Stone Games

Jan Gebert
Czech Republic / 2012 / 56 min.
section: Czech Joy
World Premiere
Incoming
It’s 4903 km to the Czech town of Aš, but in Logar, Afghanistan, the main distance that the Czech team is trying to overcome is cultural. Talking heads ponder how to pass on know-how in a country wracked by 30 years of war, but more than once a siren tears the filmmakers and main protagonists back to reality, and there follows a far more dynamic spectacle. “Every day, we travel to hell. We put on vests and ballistic eyewear. We look like robots. We step out of those enormous vehicles like aliens.” In such a situation, taking off your helmet is an act of courage and humanity.

Incoming

Radim Špaček
Czech Republic / 2013 / 70 min.
section: Czech Joy
World Premiere
Prolegomena to Virtual Framing of a Revolution
A conceptual essay-like look at the origins, symptoms, and principles that stood at the outset of the revolutions in Egypt and Libya. Authoritative regimes come to an end in messages from thousands of mobile telephones. Eisenstein’s mother shot through the eye, Tom and Jerry, Barack Obama, and Slavoj Žižek appear in order to interpret bloody videos showing the chaos of and motivations behind the struggle for liberty and dignity. In Libya, an invitation to the desert of reality takes on sinister dimensions. Muammar Gaddafi utters his final curse.

Prolegomena to Virtual Framing of a Revolution

Petr Hátle
Czech Republic / 2011 / 50 min.
section: Czech Joy
World Premiere
The Perpetrator and the Bystander
This half-hour film consists of private video footage shot by theater artist Petr Lébl in 1996 while working on a production of Cyrano de Bergerac as a guest director at the national theatre in Tel Aviv. For most of the film, we see Lébl and costume designer Kateřina Štefková in a hotel room, although on the margins of their banter we encounter Lébl’s more skeptical observations directed at the camera. This seemingly banal home video of two close people breaks down the boundary between the personal and the public, between life and performance. Both continue to act in front of the camera, even though the film was not meant for the public. DETAIL:Mission Impossible – with Kateřina. Beware of Kateřina: Her raw commentaries are meant to drive you mad. Don’t let yourself be fooled: There is no point in repeating to her that I respect her. Better to act with that knowledge in your heart.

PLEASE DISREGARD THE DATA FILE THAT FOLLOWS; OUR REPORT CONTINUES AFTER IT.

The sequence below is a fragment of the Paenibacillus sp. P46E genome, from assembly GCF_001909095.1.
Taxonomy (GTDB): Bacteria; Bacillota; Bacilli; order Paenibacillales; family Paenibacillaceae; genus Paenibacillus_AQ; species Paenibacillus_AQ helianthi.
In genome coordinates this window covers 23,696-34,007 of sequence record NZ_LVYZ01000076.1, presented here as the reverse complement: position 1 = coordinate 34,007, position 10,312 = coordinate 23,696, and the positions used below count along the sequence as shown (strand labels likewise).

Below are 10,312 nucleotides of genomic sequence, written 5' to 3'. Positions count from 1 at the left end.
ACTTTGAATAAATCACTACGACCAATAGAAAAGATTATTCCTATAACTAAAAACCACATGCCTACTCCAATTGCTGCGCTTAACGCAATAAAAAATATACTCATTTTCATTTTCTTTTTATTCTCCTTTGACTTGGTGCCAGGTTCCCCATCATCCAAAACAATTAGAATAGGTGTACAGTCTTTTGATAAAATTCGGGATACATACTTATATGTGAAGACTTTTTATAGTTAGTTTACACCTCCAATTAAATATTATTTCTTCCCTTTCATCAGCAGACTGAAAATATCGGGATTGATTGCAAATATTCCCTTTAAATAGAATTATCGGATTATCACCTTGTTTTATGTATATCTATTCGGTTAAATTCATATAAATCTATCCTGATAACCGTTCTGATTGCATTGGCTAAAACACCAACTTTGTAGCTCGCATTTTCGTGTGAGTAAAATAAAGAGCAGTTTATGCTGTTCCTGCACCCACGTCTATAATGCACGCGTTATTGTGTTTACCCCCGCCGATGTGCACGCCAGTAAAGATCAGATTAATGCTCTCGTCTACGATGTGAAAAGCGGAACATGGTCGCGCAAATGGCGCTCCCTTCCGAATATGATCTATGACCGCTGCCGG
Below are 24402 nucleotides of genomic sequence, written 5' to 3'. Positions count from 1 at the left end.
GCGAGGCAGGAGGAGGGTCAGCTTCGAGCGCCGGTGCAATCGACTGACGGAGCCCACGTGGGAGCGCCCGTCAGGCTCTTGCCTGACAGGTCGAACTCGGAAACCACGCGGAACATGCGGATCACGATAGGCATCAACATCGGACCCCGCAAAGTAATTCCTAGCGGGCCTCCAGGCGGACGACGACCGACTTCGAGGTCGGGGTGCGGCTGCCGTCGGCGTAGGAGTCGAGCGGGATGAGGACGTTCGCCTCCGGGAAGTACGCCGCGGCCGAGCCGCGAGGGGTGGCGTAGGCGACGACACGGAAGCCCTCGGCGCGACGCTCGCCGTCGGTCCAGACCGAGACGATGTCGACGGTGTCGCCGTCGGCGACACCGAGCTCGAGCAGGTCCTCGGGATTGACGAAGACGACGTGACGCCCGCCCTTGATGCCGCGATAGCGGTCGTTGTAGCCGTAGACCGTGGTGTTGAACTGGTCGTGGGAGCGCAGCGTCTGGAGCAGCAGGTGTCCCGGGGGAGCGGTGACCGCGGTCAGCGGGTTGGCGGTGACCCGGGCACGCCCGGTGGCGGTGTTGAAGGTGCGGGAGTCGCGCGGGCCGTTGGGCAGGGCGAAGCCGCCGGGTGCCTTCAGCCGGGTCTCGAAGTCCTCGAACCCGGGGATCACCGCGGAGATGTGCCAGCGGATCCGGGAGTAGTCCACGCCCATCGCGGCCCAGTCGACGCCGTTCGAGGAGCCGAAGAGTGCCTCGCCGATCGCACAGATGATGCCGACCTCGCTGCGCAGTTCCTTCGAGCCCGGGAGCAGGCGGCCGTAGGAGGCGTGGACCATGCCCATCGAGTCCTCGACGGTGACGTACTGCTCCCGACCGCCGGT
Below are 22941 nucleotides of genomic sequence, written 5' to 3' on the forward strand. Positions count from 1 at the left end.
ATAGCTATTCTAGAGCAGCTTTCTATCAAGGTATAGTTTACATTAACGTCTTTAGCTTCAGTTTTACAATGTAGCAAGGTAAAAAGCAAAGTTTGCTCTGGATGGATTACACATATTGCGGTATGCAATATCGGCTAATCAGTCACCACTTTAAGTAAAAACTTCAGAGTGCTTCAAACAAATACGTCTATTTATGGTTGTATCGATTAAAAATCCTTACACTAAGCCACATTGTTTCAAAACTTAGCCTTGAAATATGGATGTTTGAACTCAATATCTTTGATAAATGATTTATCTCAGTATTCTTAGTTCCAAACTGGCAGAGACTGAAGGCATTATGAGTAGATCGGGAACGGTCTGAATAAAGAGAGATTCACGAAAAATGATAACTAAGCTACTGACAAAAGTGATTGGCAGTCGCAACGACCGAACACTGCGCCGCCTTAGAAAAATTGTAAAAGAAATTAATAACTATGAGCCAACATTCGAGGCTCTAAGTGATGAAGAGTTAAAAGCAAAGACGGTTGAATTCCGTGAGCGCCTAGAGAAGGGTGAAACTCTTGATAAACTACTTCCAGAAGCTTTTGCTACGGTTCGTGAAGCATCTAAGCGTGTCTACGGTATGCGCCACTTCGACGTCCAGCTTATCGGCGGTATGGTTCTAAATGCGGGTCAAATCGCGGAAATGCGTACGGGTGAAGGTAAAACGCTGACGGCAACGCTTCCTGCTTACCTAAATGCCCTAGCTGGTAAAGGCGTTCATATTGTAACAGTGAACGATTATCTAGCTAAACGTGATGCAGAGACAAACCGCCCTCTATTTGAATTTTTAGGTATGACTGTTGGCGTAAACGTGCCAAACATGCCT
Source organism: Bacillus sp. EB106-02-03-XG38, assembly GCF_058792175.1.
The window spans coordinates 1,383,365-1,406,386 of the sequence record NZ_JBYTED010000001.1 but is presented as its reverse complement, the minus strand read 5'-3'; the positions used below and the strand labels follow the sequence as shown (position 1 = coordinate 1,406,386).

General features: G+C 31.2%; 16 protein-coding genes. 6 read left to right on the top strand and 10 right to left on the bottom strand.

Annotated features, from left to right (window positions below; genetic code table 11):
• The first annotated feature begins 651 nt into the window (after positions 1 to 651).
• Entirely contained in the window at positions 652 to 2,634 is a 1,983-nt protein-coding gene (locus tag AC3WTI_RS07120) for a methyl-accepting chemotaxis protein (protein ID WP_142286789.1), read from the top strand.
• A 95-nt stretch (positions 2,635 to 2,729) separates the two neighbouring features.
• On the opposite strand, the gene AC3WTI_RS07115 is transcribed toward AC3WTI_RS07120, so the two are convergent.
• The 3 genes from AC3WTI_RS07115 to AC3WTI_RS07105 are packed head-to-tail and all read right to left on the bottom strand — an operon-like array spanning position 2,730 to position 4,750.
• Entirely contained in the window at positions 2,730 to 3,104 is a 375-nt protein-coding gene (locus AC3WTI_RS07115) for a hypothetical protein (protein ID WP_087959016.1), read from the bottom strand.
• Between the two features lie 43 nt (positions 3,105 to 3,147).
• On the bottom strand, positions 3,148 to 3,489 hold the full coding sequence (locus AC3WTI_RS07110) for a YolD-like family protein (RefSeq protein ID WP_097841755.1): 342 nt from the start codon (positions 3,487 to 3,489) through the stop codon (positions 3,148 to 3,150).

The Perpetrator and the Bystander

Jan Kačena, Nikola Krutilová
Czech Republic / 2015 / 34 min.
section: Czech Joy
World Premiere
Byeway
Activism, direct observation, and situational documentary inconspicuously linger about the constantly delayed construction of the D8 motorway. Local residents, a Brno-based activist and the construction chief shatter the clichés of contemporary documentary film – among other things in who we should root for. The local mixes with the global just like economics and the environment. A beautiful shot of the north Bohemian countryside, set to Wagner’s Tannhäuser. But the viewer intuitively senses that these superficial aesthetics hide a no less forceful sense of irony and doubt.

Byeway

Ivo Bystřičan
Czech Republic / 2013 / 72 min.
section: Czech Joy
World Premiere
Czech Journal: The Limits of Work
Journalist Saša Uhlová spent six months exploring working conditions at the worst-paid jobs in the Czech Republic. She spent several weeks in a hospital washroom, at a poultry plant, behind a cash register and at a waste sorting facility. Her experience formed the basis for a very personal series of reports about people working invisible jobs under shocking conditions, published on the A2larm.cz website. Apolena Rychlíková has turned these articles into a documentary film consisting of scenes shot at Uhlová’s home and of video footage taken at her places of work, accompanied by Uhlová’s read commentary.“I spent several months close to my protagonist, who never once placed herself above those whose lives she has tried to show us. Perhaps this film of our era will, with time, reach even those whom it affects.” A. Rychlíková